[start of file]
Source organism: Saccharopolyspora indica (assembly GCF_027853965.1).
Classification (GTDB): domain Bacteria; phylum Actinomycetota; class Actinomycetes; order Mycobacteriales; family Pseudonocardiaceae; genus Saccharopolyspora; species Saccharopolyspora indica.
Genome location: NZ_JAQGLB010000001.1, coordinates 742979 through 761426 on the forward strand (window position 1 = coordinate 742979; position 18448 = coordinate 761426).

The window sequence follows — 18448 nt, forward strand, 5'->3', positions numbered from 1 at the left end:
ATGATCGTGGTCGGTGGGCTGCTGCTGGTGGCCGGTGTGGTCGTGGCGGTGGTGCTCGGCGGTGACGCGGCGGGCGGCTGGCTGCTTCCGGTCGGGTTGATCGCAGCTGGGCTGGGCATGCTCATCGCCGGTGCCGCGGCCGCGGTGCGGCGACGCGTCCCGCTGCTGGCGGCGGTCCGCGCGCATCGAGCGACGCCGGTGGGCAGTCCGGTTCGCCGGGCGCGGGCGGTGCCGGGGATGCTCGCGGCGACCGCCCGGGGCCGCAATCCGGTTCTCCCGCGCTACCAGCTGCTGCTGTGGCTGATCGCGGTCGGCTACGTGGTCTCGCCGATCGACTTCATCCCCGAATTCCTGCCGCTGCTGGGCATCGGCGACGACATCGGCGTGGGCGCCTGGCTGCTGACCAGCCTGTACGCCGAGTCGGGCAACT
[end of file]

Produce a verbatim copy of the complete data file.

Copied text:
Source organism: Saccharopolyspora indica (assembly GCF_027853965.1).
Classification (GTDB): domain Bacteria; phylum Actinomycetota; class Actinomycetes; order Mycobacteriales; family Pseudonocardiaceae; genus Saccharopolyspora; species Saccharopolyspora indica.
Genome location: NZ_JAQGLB010000001.1, coordinates 742979 through 761426 on the forward strand (window position 1 = coordinate 742979; position 18448 = coordinate 761426).

The window sequence follows — 18448 nt, forward strand, 5'->3', positions numbered from 1 at the left end:
ATGATCGTGGTCGGTGGGCTGCTGCTGGTGGCCGGTGTGGTCGTGGCGGTGGTGCTCGGCGGTGACGCGGCGGGCGGCTGGCTGCTTCCGGTCGGGTTGATCGCAGCTGGGCTGGGCATGCTCATCGCCGGTGCCGCGGCCGCGGTGCGGCGACGCGTCCCGCTGCTGGCGGCGGTCCGCGCGCATCGAGCGACGCCGGTGGGCAGTCCGGTTCGCCGGGCGCGGGCGGTGCCGGGGATGCTCGCGGCGACCGCCCGGGGCCGCAATCCGGTTCTCCCGCGCTACCAGCTGCTGCTGTGGCTGATCGCGGTCGGCTACGTGGTCTCGCCGATCGACTTCATCCCCGAATTCCTGCCGCTGCTGGGCATCGGCGACGACATCGGCGTGGGCGCCTGGCTGCTGACCAGCCTGTACGCCGAGTCGGGCAACT